We welcome the focus on making child criminal exploitation a national priority and support this recommendation made by the Children’s Commissioner. Through our work at Safer London, we see the stigmatising impact of the language and labelling of children affected by this type of harm and what it means to be perceived as a ‘gang member’ or indeed associated to one. Any research which quantifies estimated numbers of children ‘in gangs’ needs to be treated with some caution and allow for consideration of potential structural inequalities and bias in the national statistics available. We need to make sure that children, young people and communities with lived experience are involved in creating the solutions and responses to this issue.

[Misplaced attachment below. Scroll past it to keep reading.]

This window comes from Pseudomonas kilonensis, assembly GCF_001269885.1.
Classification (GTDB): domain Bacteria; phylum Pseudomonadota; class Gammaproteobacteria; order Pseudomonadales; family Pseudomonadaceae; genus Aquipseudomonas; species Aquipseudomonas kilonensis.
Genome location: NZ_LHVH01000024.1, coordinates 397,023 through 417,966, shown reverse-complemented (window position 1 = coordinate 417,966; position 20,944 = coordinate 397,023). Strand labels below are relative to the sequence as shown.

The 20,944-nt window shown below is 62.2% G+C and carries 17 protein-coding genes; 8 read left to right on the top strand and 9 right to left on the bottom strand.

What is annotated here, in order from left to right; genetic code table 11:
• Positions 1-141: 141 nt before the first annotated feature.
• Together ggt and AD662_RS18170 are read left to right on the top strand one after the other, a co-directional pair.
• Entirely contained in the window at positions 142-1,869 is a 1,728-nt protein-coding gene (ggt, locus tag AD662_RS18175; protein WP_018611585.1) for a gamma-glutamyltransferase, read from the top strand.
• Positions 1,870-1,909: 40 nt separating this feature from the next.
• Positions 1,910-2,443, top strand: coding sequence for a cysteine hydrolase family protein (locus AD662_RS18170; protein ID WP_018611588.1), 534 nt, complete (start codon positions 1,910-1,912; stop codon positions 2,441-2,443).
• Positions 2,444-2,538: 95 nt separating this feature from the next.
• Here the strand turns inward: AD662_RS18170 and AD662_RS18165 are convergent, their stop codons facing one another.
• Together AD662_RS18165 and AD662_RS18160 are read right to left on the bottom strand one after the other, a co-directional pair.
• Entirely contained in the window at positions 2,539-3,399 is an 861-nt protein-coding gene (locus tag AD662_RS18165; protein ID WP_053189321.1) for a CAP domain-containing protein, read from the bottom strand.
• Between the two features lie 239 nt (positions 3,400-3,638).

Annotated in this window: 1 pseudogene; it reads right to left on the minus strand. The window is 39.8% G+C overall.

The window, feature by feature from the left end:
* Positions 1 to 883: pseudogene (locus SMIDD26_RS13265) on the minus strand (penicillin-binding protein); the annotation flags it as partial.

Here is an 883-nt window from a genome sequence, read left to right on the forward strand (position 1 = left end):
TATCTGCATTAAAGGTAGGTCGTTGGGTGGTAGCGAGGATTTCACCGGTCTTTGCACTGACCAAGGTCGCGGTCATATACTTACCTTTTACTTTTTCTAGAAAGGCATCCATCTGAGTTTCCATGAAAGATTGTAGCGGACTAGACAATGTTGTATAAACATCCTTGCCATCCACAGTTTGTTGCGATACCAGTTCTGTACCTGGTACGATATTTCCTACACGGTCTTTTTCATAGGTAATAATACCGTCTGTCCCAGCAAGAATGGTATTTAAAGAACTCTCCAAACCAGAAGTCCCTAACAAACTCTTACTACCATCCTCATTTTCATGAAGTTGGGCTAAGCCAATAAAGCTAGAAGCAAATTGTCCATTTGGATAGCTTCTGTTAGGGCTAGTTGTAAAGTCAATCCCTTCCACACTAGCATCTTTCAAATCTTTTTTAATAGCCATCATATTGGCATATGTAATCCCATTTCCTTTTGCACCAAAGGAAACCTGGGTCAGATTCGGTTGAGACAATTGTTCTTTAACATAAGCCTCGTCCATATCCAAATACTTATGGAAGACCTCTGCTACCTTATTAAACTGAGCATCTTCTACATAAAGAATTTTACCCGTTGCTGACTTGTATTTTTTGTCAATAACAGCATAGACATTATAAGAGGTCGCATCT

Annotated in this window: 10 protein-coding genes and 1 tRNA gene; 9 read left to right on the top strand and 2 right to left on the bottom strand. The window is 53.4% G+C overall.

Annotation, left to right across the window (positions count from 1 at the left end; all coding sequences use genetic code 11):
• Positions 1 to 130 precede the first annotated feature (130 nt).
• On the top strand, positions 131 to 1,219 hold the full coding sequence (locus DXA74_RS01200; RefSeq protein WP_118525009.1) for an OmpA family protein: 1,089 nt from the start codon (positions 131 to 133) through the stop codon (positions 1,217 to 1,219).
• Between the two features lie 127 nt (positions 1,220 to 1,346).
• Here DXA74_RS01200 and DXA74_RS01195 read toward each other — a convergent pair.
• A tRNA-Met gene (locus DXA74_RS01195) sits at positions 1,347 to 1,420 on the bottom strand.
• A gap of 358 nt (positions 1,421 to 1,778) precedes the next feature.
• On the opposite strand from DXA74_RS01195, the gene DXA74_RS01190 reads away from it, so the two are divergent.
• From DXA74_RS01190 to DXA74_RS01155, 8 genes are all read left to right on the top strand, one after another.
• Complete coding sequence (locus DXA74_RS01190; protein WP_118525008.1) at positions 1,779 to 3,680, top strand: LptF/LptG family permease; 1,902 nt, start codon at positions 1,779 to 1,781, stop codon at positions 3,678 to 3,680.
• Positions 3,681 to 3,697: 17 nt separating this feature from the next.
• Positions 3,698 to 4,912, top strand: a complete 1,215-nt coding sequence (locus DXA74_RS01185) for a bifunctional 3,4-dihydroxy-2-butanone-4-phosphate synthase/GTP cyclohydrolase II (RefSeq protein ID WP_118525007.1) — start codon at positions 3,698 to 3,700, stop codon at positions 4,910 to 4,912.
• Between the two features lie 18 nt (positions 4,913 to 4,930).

We believe that extra familial risk to children and young people, in the form of exposure to gangs and serious youth violence, should be considered as a form of significant harm and therefore child abuse. Research shows that the accumulative impact of harm and trauma can have a significant impact. Criminal exploitation and exposure to gangs is a public health problem which affects a significant proportion of the population and can have a long-lasting impact for those who experience it, as well as wider societal implications. Exposure to gangs and child exploitation rarely occurs in isolation and children and young people affected by these forms of abuse are often responded to through criminal justice processes, rather than from a safeguarding perspective, lacking trauma informed support and safeguarding, including for families and communities.
Whilst child sexual exploitation is becoming increasingly better identified, reported and responded to other forms of extra-familial harm are still somewhat behind. As suggested in the report we have an opportunity now to learn and influence change in the systems and practice in place to support and protect children, young people and families affected by all forms of extra-familial harm.